Director Joann Green Breuer is a bit vague when it comes to describing the themes at work in her Vineyard Playhouse performance of the Brian Friel play Faith Healer. It’s not that she’s trying to be evasive, it’s just that the subject matter itself is sometimes vague, subjective and difficult to describe.

“It’s a play of memory and imagination, and it’s really up to everyone to decide what is memory, and what is imagination. We all remember things the way we want to remember them,” said Ms. Breuer, in between rehearsals yesterday.

The play consists of three central characters, and no supporting roles. And according to Ms. Breuer, each role is of equal importance to the story, though the play’s title refers to the avocation of one character. The others are the faith healer’s manager, and his wife. Or maybe she’s not his wife. Ms. Breuer refers to her, free of names and titles, as “a woman.”

“It’s a play about love,” she said, searching for the proper descriptors. “Married love, and the love of art ... And this play has nothing to do with any particular faith, but just with the notion of faith itself. I also find the language incredibly rich,” Ms. Breuer said of this earlier, experimental work by the Irish dramatist who also wrote Dancing at Lughnasa.

There’s also a social relevance to the subject of faith. “Certainly the notion of faith is pretty much in the air these days,” she said.

For all of the mystery surrounding the story and its themes, Ms. Breuer said the play should appeal to a diverse audience. She has had Faith Healer on her mind as a potential playhouse production for years. “It was not until I had these actors that I realized we would be able to do it, because it really takes actors who have the humor and the heart to handle it,” she said.

The three-part cast is made up of two actors with playhouse experience, and one who’s enjoying his first run on the Vineyard. Paul O’Brien, who plays the faith healer, and Sandra Shipley, who plays the woman, both acted under Ms. Breuer’s direction in Retreat From Moscow, and Ms. Shipley in another play, Fighting Words, as well. Both actors keep busy in productions staged in both New York and Boston and have traveled extensively across the country for different roles. Gerry Maher, who hails from upstate New York and plays the manager, is new to the Island, and he was a little bit harder to nail down. “He’s permanently in demand in Buffalo [New York], so we were really, really lucky that he was free at this time,” Ms. Breuer said.

She admitted that the crew has had a fairly short rehearsal period for Faith Healer, which previews on Thursday and Friday nights at 7:30, and officially opens on Saturday with a 7:30 p.m. show. But that doesn’t mean it’s not ready to roll out. “I was in contact with all the actors before we actually met at the theatre,” said Ms. Breuer. “I feel that it is our obligation to be ready for anyone who chooses to pay to come to see us. We have no right not to be ready.”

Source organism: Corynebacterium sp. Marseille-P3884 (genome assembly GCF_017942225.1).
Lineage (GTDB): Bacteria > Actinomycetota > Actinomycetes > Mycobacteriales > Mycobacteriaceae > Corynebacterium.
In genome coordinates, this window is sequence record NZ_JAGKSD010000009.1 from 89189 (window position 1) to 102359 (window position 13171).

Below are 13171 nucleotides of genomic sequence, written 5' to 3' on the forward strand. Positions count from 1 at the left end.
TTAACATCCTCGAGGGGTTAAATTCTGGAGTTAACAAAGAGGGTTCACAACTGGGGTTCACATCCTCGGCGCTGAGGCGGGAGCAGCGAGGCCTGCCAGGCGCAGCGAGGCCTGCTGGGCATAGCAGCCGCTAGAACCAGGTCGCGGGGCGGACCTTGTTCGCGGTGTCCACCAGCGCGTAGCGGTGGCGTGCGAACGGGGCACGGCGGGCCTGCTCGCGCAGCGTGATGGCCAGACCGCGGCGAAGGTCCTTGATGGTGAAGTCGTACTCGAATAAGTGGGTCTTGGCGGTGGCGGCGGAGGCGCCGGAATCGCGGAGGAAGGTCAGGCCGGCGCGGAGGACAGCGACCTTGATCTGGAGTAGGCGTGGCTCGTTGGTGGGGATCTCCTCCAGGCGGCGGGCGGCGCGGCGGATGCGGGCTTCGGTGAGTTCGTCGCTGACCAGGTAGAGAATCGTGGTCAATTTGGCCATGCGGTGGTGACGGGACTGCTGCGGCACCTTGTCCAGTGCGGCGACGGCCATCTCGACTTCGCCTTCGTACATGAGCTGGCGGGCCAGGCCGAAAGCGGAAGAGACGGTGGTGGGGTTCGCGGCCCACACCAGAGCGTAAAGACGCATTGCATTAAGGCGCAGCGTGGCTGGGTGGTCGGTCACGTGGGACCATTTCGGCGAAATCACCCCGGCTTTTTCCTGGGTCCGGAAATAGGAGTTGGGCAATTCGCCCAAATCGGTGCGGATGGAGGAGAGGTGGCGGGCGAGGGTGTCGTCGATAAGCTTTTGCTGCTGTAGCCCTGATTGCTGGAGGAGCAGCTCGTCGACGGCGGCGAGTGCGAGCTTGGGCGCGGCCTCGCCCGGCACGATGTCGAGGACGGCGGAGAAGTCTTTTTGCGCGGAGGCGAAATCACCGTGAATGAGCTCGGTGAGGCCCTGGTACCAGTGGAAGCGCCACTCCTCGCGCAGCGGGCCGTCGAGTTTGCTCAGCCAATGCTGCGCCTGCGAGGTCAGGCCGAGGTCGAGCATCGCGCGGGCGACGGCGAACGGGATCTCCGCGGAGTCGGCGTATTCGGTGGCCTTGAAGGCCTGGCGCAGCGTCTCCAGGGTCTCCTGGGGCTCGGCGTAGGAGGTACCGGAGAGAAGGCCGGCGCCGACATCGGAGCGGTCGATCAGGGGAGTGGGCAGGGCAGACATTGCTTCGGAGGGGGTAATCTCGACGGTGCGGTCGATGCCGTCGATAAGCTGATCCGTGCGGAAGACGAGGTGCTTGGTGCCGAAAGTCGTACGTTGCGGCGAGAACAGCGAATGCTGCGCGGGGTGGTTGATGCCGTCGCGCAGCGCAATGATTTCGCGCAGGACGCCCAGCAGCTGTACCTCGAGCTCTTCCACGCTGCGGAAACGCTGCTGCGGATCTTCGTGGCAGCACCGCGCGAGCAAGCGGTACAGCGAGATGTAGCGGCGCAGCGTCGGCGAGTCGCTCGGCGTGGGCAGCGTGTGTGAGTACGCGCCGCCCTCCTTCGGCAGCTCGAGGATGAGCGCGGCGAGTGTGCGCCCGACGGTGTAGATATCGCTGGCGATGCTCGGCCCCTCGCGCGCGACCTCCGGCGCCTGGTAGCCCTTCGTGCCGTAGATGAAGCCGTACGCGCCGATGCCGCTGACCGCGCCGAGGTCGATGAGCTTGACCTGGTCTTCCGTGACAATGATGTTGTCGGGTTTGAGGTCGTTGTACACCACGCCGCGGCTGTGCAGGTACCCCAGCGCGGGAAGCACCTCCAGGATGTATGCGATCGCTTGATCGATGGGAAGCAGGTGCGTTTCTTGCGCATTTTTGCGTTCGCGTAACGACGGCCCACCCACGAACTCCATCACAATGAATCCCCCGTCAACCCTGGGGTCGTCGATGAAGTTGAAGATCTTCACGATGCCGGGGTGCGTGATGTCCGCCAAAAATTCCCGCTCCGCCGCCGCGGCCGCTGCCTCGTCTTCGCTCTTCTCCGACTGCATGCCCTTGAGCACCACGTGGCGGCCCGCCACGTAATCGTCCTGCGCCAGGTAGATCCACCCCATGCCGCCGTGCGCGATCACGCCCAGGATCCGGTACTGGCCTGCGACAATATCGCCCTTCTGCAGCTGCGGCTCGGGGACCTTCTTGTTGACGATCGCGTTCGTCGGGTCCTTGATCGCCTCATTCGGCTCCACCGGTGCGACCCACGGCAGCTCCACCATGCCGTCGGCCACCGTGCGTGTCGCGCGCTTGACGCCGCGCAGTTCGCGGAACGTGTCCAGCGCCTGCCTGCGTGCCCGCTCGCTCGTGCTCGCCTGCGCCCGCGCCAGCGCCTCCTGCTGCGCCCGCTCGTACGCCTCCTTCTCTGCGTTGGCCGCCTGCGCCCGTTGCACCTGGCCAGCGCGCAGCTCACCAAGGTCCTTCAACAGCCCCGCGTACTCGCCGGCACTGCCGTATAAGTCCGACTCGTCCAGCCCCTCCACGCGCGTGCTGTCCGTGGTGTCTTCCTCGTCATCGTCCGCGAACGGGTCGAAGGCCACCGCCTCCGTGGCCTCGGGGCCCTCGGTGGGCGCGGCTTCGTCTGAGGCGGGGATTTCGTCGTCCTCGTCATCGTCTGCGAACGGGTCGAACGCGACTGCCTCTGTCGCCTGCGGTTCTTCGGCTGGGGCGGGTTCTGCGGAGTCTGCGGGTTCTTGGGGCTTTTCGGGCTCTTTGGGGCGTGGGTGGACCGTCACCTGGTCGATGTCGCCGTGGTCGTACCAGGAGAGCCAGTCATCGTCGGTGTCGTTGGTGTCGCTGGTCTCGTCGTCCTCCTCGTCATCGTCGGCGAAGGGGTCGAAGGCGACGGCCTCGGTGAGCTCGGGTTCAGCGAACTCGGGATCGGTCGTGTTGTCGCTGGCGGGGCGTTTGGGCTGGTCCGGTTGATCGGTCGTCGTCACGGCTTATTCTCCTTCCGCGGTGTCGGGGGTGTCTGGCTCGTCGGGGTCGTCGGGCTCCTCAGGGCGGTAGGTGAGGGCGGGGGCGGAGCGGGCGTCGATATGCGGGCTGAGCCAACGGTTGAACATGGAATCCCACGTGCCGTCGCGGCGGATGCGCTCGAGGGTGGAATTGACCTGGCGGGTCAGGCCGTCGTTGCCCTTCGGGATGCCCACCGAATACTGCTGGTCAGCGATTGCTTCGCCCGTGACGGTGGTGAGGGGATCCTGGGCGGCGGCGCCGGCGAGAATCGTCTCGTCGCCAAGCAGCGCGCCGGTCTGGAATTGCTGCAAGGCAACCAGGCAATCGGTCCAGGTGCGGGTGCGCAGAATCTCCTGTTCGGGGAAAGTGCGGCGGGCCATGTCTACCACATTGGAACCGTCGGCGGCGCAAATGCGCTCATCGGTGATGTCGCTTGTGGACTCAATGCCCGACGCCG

And she doesn’t fall back on her reputation in the theatre world for success. “One is only as good as what the audience is seeing right now. You can’t say, well, because you did something good in the past, therefore you have a right not to do something good now,” said Ms. Breuer. “It’s really important that every piece is treated with the same dignity, intelligence, intensity and love that every other piece is.”

Besides, the wheels have been turning on this play for years. When asked how long she’s been working on a particular play, the answer is always, “my entire life, plus this rehearsal period,” said Ms. Breuer. “That’s pretty much how I feel... I’ve been in theatre for many, many years. Everything one has done one brings to the piece.”

Ms. Breuer got her start as an actor in college, but quickly decided she didn’t have the talent for the job. “I would look around and say, ‘Wow, they’re all so good, what am I doing here?’” she said.

Instead, she tried directing, and she has stuck with it ever since. She went on to become an artistic director at a critically acclaimed theatre in Cambridge called the Cambridge Ensemble, and later taught acting and became faculty advisor to the student experimental theatre at Harvard University.

And now, she’s a 14-year veteran at the Vineyard Playhouse, after a fellow director’s recommendation first connected her with artistic director M.J. Bruder Munafo. After directing a single play, Ms. Bruder Munafo asked Ms. Breuer if she’d be willing to take on the roll of artistic associate at the playhouse, which she gladly accepted. She’s been directing here ever since, dividing her time between her home in West Tisbury and her travels abroad. Her husband, who is Hungarian, has family in London, so that’s where they land most of the time. But for four solid months in the summer, and scattered dates throughout the winter, she’s on the Vineyard, using “every excuse I can to stay,” she said. “It’s very hard for me to leave the Island.”

It’s hard for lots of people to leave the Island, which is why she said the end of the summer season is the perfect time to stage Faith Healer. “It’s a lovely way to close the summer because the play has to do with memory, [and ] one can reflect on the summer here. There is an element of that, a kind of sweetness,” she said. “One is reflecting on things that have happened.”